HOBYL v. STATE

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Court of Appeals of Texas,Houston (1st Dist.).

Peter Paul HOBYL, Appellant, v. The STATE of Texas, Appellee.

No. 01-03-01160-CR.

Decided: November 04, 2004

Panel consists of Justices TAFT, JENNINGS, and BLAND. James F. Keegan, Houston, TX, for Appellant. Michael R. Little, District Attorney, Dan P. Bradley, First Assistant District Attorney, Chambers County, Texas, Anahuac, TX, for Appellee.

OPINION

A jury found appellant, Peter Paul Hobyl, guilty of the offense of evading arrest and detention while using a vehicle,1 which is a state jail felony,2 and assessed his punishment at confinement for 270 days and a fine of $2,000.   In four issues, appellant contends that the trial court erred in denying appellant's motion for a directed verdict, that the evidence was legally and factually insufficient to support his conviction, and that the trial court erred in instructing the jury in the punishment charge that the trial court “could suspend the imposition of the sentence assessed by the jury and place appellant on community supervision.”   We affirm.

Facts

Chambers County Sheriff's Deputy K. Garcia testified that, on March 4, 2003, around 2:30 p.m., he was patrolling Interstate 10 in the area of the Highway 61 overpass in Chambers County.   Garcia was wearing his uniform and was driving a marked Chambers County patrol car, equipped with fully-operational overhead lights and siren.   Upon entering the interstate in the right-hand lane, Garcia observed appellant's yellow motorcycle drive past him in the left-hand lane.   Garcia moved to the left-hand lane, activated his patrol car's emergency lights and siren, and paced appellant, who was traveling at a speed of 75 miles per hour (mph), for approximately one mile.   Garcia testified that appellant then accelerated to a speed of 110 mph, and Garcia pursued him for approximately three miles.   While Garcia pursued appellant, appellant looked from side to side in the side-mounted mirrors on the motorcycle.   Where the interstate expanded into three lanes, Garcia pulled into the middle lane beside appellant, who was now in the far left-hand lane, and Garcia motioned for appellant to stop.   Appellant, traveling at a speed of 90 mph, continued to look in Garcia's direction in the motorcycle's rearview mirrors.   Appellant then drove around the patrol cars of Garcia and Chambers County Sheriff's Deputy J. Mitcham, who had entered the interstate at about the 817 mile marker.   Soon thereafter, appellant stopped on the right-hand shoulder.   Garcia arrested appellant, searched him, and found marihuana in his right front pocket.   On cross-examination, Garcia testified that appellant accelerated to 110 mph before Garcia activated the emergency lights and siren, but then said that it “was actually at the same time.”   Garcia also testified that it was a dry, clear day.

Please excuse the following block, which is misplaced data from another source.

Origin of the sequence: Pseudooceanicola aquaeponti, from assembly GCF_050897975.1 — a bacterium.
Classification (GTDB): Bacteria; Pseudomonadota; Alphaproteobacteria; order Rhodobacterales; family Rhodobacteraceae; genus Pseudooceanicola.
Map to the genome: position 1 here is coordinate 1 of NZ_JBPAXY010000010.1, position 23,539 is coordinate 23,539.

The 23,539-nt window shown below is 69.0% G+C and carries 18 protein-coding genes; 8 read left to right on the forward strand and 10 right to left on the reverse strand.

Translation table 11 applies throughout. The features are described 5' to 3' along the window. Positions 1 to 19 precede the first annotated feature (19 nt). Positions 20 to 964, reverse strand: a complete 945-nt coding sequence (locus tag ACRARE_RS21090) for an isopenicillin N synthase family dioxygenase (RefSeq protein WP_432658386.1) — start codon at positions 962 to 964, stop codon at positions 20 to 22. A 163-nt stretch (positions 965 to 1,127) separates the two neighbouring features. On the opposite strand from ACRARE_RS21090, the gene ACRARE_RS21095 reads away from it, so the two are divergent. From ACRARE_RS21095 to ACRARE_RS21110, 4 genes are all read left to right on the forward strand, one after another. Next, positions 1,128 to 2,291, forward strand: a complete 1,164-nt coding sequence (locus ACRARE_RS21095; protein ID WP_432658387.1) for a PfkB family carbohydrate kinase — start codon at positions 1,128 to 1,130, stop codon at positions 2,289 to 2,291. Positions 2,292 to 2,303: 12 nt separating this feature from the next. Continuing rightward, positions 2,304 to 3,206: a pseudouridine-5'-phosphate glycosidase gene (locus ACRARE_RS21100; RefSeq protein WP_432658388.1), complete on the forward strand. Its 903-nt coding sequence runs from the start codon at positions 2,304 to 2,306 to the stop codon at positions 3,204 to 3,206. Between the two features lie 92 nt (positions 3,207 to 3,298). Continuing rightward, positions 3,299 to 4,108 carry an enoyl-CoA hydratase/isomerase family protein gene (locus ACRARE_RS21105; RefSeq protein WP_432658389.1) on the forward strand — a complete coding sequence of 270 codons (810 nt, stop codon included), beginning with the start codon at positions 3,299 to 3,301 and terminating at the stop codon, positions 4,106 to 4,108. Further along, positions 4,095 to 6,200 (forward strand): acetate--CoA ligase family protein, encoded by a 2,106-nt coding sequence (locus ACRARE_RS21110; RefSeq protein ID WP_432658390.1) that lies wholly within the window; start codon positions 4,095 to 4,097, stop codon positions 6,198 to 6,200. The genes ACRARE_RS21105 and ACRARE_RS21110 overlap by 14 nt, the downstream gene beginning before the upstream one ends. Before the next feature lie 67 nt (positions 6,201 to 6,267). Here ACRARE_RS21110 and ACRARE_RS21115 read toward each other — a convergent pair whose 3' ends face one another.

Deputy Mitcham testified that, while patrolling the Anahuac area in a marked patrol car, he had heard Deputy Garcia “initiate pursuit.”   In response, Mitcham drove toward Interstate 10 and saw appellant on a yellow motorcycle.   Mitcham activated his patrol car's emergency lights and siren, entered the interstate near the 817 mile marker, and pulled in front of appellant.   Appellant changed lanes, drove around Mitcham's and Garcia's patrol cars, and then stopped on the right-hand shoulder.   Mitcham then parked his patrol car behind appellant.   Mitcham further testified that appellant's motorcycle did not sound like a Harley Davidson, but “sounded more like a Weed-Eater with a muffler on it,” and also sounded similar to “high-pitched humming with a little pop to it.”

Appellant testified that, on March 4, 2003, he was driving his motorcycle through Chambers County on Interstate 10 to Florida.   At about 2:30 p.m. or 3:00 p.m., appellant had been traveling at a speed over 100 mph “for a minute” when he noticed Deputy Mitcham's patrol car, with its emergency lights activated, entering the interstate from a feeder road.   This was the first time appellant became aware that any law enforcement officer was attempting to stop him.   In response, appellant decreased his speed because he thought that he was going to be stopped for speeding.   Mitcham, not Deputy Garcia, pulled alongside appellant and motioned for him to stop.   Appellant then looked over his shoulder to check for traffic, and, for the first time, noticed Garcia's patrol car behind him.   Appellant stopped on the right-hand shoulder.   The deputies placed appellant under arrest, searched him, and found the marihuana after appellant told them that he had a small amount in his top left shirt pocket.